My name is Ozymandias, King of Kings;
Look on my Works, ye Mighty, and despair!
Nothing beside remains. Round the decay
Of that colossal Wreck, boundless and bare
The lone and level sands stretch far away.
Oozymandias is Percy Shelley’s most famous poem and one of the most popular in the English language. It is a very simple account of being told about a ruin in the desert in Egypt. It is interesting that this one from all his output should prove to be so enduring because on the face of it, it is quite a light bit of work. The narrator is in an antique land, or in other words one that compared to early nineteenth century England is undeveloped. He is guided to a fallen statue which has seen better days. That the boastful message on the pedestal is at odds with how time has treated it is described but not commented upon.
When I read, and indeed learned by heart, this poem as a boy I had no idea that it was describing a real monument. I had assumed that Ozymandias was a name made up for the poem. But it turns out that it is in fact a common name for the Egyptian pharaoh Ramasesses II. His statue was obtained by the British Museum at around the time the poem was written, though the poem was written before it actually arrived. Even so, it seems likely that the news that it was on its way was what inspired Shelley to write.
Although it does have a simple rhyming structure, I don’t think the rhyme is particularly prominent. You can read it without noticing them. It’s very conversational. You could imagine someone in a pub just saying it and not realising that it is poetry. As such I think it is an early example of literary writing becoming less formal.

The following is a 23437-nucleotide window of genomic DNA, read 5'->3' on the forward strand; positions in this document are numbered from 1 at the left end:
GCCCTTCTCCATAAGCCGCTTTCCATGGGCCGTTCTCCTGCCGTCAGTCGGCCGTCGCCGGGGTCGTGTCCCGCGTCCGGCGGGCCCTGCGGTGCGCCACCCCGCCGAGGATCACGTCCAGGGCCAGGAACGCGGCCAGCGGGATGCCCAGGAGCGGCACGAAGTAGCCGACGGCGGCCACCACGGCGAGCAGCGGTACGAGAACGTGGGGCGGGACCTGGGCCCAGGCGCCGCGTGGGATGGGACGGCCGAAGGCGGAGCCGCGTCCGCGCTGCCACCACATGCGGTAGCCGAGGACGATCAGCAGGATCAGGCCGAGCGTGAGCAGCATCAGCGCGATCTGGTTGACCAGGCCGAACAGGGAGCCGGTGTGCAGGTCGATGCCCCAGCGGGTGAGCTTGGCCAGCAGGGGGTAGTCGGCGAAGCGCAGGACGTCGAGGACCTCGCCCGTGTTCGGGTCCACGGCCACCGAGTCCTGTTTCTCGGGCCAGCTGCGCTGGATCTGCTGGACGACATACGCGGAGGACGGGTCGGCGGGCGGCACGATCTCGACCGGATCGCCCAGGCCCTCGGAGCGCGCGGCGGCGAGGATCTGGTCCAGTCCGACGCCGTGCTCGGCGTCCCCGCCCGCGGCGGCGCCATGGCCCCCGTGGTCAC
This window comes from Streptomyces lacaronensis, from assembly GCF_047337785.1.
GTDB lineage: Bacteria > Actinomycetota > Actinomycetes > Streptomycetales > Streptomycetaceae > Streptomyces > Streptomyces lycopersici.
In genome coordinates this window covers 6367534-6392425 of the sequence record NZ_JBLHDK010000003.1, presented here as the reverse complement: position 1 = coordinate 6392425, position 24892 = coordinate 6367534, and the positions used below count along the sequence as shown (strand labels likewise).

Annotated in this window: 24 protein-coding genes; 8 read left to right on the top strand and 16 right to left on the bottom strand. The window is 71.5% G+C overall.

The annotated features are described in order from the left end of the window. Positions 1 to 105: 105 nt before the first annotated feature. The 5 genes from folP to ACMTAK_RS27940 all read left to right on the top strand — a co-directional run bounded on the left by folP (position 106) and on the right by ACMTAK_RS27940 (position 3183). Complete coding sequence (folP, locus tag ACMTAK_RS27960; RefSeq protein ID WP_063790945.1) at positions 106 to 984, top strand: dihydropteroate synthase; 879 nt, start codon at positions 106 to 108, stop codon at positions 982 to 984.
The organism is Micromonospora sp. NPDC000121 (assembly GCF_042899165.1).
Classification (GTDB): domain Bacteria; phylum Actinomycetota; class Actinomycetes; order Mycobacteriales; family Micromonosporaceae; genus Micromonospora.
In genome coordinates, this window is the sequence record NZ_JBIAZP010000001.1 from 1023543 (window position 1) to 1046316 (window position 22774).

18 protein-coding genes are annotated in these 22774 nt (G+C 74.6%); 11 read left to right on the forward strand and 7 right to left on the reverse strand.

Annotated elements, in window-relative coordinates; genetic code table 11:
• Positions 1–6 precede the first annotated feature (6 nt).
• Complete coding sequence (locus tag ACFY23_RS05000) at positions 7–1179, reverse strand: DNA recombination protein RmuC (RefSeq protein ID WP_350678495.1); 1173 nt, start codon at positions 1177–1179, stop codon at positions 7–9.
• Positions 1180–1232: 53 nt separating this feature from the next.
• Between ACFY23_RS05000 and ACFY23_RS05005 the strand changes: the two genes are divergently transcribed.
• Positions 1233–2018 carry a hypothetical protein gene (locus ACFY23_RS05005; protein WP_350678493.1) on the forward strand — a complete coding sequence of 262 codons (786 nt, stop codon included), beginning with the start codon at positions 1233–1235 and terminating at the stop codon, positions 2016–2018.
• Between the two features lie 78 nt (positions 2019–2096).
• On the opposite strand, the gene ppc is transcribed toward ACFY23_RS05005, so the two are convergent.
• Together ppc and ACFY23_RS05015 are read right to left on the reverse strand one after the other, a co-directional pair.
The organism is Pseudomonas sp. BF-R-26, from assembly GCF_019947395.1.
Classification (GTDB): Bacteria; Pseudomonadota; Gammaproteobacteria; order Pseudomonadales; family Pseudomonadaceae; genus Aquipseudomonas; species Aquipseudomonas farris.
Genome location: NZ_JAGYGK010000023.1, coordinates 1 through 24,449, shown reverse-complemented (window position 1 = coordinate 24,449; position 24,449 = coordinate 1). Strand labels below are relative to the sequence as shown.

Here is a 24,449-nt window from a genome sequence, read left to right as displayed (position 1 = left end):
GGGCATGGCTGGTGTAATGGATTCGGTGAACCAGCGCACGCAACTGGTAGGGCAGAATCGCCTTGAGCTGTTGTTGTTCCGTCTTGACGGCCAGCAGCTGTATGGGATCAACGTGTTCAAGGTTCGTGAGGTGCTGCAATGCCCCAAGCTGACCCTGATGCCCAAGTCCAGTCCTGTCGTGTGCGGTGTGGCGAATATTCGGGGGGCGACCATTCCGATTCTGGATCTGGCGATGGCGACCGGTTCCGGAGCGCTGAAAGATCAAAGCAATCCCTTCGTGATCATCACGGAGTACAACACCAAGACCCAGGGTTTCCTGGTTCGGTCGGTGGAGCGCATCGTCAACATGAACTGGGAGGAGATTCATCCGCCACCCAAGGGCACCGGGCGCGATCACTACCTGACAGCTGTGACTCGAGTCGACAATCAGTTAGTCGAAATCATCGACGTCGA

I’d be really interested in what you think of it.
How do we explain the appeal of Jeremy Corbyn? Or to be precise how do we explain that everyone in the media is talking about Jeremy Corbyn? He is supposed to be leading the race for leadership of the Labour Party. That is the consensus amongst the pundits, and the story is running and running.
The source of the notion that Corbyn is now poised to win the top job in the Labour Party is based on two fairly dubious pieces of data. First is a leak of an alleged private poll. This is claimed to show Corbyn ahead but there are no other details. The other is a Yougov poll which the pollsters themselves issued with a strong caveat that it was no more than a ‘grainy snapshot’.
Hello I’m Colin Sanders and this is the History Books Review where I read history books and tell you what I think of them, and maybe pick a few interesting points out to give you a taste. This time I’m covering a new book called The Ministry of Spin by Richard Milton, an author whose work I haven’t really come across before.
We all have odd memories that stick in our minds from a young age. I have one from some time in the early seventies. It was an advert on the television advising of the wisdom of making sure you know what is behind you when driving. It was a cartoon that showed a man driving a car that gradually panned out to show that he was being followed by a turban wearing man on an elephant. You should use your mirror frequently. Good advice! I hope you take note. It was credited to the Central Office of Information.
The extraordinary flowering of thought in Athens in the fifth century before Christ has demanded an explanation but has defied submitting to one. People have suggested all sorts of reasons from the development of the Greek economy to the availability of exceptionally nutritious shellfish.
The largest man-made enclosed space in the world is the Pentagon. The United States is a big country, with a big opinion of itself and which asserts that it has an important mission. Their defence headquarters is not just somewhere to keep their photocopy paper. It is a building that is meant to impress.